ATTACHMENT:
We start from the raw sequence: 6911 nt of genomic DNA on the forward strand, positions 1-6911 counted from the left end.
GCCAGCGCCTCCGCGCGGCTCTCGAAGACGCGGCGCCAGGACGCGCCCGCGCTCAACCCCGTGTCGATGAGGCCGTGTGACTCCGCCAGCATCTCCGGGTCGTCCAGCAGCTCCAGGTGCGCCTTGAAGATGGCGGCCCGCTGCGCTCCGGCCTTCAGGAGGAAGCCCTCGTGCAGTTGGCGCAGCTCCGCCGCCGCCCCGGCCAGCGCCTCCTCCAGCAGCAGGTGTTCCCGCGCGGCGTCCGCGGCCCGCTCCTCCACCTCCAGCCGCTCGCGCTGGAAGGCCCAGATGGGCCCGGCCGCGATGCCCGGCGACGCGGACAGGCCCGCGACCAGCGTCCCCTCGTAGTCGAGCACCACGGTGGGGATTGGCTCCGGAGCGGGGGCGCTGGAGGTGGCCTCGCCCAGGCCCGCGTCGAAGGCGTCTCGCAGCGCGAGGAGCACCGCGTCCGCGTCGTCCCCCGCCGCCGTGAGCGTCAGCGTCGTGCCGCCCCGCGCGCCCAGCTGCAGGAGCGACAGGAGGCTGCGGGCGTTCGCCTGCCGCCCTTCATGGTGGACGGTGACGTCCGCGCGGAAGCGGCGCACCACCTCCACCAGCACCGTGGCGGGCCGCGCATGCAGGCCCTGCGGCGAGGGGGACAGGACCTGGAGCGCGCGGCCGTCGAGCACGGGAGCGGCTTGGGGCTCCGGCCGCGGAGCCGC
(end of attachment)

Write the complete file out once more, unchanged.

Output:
We start from the raw sequence: 6911 nt of genomic DNA on the forward strand, positions 1-6911 counted from the left end.
GCCAGCGCCTCCGCGCGGCTCTCGAAGACGCGGCGCCAGGACGCGCCCGCGCTCAACCCCGTGTCGATGAGGCCGTGTGACTCCGCCAGCATCTCCGGGTCGTCCAGCAGCTCCAGGTGCGCCTTGAAGATGGCGGCCCGCTGCGCTCCGGCCTTCAGGAGGAAGCCCTCGTGCAGTTGGCGCAGCTCCGCCGCCGCCCCGGCCAGCGCCTCCTCCAGCAGCAGGTGTTCCCGCGCGGCGTCCGCGGCCCGCTCCTCCACCTCCAGCCGCTCGCGCTGGAAGGCCCAGATGGGCCCGGCCGCGATGCCCGGCGACGCGGACAGGCCCGCGACCAGCGTCCCCTCGTAGTCGAGCACCACGGTGGGGATTGGCTCCGGAGCGGGGGCGCTGGAGGTGGCCTCGCCCAGGCCCGCGTCGAAGGCGTCTCGCAGCGCGAGGAGCACCGCGTCCGCGTCGTCCCCCGCCGCCGTGAGCGTCAGCGTCGTGCCGCCCCGCGCGCCCAGCTGCAGGAGCGACAGGAGGCTGCGGGCGTTCGCCTGCCGCCCTTCATGGTGGACGGTGACGTCCGCGCGGAAGCGGCGCACCACCTCCACCAGCACCGTGGCGGGCCGCGCATGCAGGCCCTGCGGCGAGGGGGACAGGACCTGGAGCGCGCGGCCGTCGAGCACGGGAGCGGCTTGGGGCTCCGGCCGCGGAGCCGC